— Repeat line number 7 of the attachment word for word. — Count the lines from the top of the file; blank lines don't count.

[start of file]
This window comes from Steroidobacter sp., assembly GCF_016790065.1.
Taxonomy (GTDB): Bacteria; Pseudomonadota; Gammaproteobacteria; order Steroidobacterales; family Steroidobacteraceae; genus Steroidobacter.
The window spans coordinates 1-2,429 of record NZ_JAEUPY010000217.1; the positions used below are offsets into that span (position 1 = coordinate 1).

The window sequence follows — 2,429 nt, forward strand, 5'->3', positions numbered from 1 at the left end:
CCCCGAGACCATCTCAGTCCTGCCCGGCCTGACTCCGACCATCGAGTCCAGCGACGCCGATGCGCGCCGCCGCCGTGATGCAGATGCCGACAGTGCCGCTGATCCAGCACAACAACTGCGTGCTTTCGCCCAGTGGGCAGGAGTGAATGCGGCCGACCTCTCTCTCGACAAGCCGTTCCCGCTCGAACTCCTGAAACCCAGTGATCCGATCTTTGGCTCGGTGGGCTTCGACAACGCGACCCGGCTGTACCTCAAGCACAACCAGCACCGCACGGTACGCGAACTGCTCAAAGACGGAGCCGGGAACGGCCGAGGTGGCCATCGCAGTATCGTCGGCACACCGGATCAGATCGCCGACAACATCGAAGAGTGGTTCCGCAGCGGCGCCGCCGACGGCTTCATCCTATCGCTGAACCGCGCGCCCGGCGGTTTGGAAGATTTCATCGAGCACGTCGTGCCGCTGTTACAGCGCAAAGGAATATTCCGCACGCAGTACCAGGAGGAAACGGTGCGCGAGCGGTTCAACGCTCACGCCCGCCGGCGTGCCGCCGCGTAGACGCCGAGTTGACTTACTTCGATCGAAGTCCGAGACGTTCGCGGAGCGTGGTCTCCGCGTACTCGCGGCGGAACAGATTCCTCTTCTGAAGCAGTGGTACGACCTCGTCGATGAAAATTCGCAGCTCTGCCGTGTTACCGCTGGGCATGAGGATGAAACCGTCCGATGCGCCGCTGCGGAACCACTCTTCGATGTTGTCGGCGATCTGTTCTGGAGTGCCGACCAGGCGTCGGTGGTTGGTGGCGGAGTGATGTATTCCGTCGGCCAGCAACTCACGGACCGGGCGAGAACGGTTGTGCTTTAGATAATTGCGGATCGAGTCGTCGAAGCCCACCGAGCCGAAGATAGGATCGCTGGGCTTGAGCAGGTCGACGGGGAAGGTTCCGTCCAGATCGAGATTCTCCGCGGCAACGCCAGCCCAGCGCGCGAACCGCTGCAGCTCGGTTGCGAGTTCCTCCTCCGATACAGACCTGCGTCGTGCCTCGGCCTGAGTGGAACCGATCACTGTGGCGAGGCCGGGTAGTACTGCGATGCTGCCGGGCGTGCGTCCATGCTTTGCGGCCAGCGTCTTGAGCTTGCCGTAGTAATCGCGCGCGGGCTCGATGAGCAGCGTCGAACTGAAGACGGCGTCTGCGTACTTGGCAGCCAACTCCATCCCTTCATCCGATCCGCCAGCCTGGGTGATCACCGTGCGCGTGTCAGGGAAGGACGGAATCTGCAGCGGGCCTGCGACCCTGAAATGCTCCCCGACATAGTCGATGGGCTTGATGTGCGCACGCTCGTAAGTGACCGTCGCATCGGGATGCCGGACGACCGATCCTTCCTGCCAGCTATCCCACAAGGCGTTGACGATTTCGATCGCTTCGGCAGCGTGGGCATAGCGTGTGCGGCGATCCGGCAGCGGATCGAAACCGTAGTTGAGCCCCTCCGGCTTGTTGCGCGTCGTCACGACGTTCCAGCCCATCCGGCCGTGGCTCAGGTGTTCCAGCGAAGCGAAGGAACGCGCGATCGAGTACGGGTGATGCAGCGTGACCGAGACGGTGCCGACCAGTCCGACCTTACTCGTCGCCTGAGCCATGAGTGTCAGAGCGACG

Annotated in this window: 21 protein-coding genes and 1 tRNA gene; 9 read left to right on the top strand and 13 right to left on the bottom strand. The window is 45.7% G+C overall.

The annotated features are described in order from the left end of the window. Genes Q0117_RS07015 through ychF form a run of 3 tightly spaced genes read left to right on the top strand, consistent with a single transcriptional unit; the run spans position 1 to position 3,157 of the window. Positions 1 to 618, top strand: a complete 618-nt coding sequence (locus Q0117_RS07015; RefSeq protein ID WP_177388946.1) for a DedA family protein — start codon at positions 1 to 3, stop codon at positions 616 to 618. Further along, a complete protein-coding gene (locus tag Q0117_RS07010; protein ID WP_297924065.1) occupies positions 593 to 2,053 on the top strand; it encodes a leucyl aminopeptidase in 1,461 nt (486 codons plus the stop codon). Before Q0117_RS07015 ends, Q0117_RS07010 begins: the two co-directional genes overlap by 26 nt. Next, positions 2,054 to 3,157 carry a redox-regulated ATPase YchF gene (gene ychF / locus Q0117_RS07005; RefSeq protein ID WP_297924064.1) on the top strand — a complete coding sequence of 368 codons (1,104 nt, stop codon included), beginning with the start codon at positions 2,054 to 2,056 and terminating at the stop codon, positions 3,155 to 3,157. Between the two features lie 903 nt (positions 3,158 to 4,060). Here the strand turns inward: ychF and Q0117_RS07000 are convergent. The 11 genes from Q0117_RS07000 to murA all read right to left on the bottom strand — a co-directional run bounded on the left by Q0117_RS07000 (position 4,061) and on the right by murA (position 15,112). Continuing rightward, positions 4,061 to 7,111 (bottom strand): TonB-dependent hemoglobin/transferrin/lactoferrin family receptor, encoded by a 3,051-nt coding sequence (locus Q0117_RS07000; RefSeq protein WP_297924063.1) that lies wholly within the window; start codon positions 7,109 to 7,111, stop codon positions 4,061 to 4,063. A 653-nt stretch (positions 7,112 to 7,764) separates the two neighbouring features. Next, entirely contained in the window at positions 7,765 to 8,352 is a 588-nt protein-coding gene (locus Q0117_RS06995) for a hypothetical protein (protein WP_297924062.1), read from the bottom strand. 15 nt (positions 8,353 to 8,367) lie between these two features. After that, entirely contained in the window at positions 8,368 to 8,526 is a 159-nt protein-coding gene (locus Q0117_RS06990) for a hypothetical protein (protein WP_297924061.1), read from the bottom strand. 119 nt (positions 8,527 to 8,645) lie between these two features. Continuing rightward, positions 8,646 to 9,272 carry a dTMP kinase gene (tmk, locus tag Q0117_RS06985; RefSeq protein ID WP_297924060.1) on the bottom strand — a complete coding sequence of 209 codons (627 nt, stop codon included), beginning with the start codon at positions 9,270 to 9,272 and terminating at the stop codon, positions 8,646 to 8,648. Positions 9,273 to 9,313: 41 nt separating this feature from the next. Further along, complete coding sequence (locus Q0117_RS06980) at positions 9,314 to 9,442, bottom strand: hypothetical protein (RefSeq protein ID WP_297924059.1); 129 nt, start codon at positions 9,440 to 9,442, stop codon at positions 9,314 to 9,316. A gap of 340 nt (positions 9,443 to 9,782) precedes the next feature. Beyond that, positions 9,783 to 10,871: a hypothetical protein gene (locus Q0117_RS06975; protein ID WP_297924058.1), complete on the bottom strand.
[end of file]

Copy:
The annotated features are described in order from the left end of the window. Genes Q0117_RS07015 through ychF form a run of 3 tightly spaced genes read left to right on the top strand, consistent with a single transcriptional unit; the run spans position 1 to position 3,157 of the window. Positions 1 to 618, top strand: a complete 618-nt coding sequence (locus Q0117_RS07015; RefSeq protein ID WP_177388946.1) for a DedA family protein — start codon at positions 1 to 3, stop codon at positions 616 to 618. Further along, a complete protein-coding gene (locus tag Q0117_RS07010; protein ID WP_297924065.1) occupies positions 593 to 2,053 on the top strand; it encodes a leucyl aminopeptidase in 1,461 nt (486 codons plus the stop codon). Before Q0117_RS07015 ends, Q0117_RS07010 begins: the two co-directional genes overlap by 26 nt. Next, positions 2,054 to 3,157 carry a redox-regulated ATPase YchF gene (gene ychF / locus Q0117_RS07005; RefSeq protein ID WP_297924064.1) on the top strand — a complete coding sequence of 368 codons (1,104 nt, stop codon included), beginning with the start codon at positions 2,054 to 2,056 and terminating at the stop codon, positions 3,155 to 3,157. Between the two features lie 903 nt (positions 3,158 to 4,060). Here the strand turns inward: ychF and Q0117_RS07000 are convergent. The 11 genes from Q0117_RS07000 to murA all read right to left on the bottom strand — a co-directional run bounded on the left by Q0117_RS07000 (position 4,061) and on the right by murA (position 15,112). Continuing rightward, positions 4,061 to 7,111 (bottom strand): TonB-dependent hemoglobin/transferrin/lactoferrin family receptor, encoded by a 3,051-nt coding sequence (locus Q0117_RS07000; RefSeq protein WP_297924063.1) that lies wholly within the window; start codon positions 7,109 to 7,111, stop codon positions 4,061 to 4,063. A 653-nt stretch (positions 7,112 to 7,764) separates the two neighbouring features. Next, entirely contained in the window at positions 7,765 to 8,352 is a 588-nt protein-coding gene (locus Q0117_RS06995) for a hypothetical protein (protein WP_297924062.1), read from the bottom strand. 15 nt (positions 8,353 to 8,367) lie between these two features. After that, entirely contained in the window at positions 8,368 to 8,526 is a 159-nt protein-coding gene (locus Q0117_RS06990) for a hypothetical protein (protein WP_297924061.1), read from the bottom strand. 119 nt (positions 8,527 to 8,645) lie between these two features. Continuing rightward, positions 8,646 to 9,272 carry a dTMP kinase gene (tmk, locus tag Q0117_RS06985; RefSeq protein ID WP_297924060.1) on the bottom strand — a complete coding sequence of 209 codons (627 nt, stop codon included), beginning with the start codon at positions 9,270 to 9,272 and terminating at the stop codon, positions 8,646 to 8,648. Positions 9,273 to 9,313: 41 nt separating this feature from the next. Further along, complete coding sequence (locus Q0117_RS06980) at positions 9,314 to 9,442, bottom strand: hypothetical protein (RefSeq protein ID WP_297924059.1); 129 nt, start codon at positions 9,440 to 9,442, stop codon at positions 9,314 to 9,316. A gap of 340 nt (positions 9,443 to 9,782) precedes the next feature. Beyond that, positions 9,783 to 10,871: a hypothetical protein gene (locus Q0117_RS06975; protein ID WP_297924058.1), complete on the bottom strand.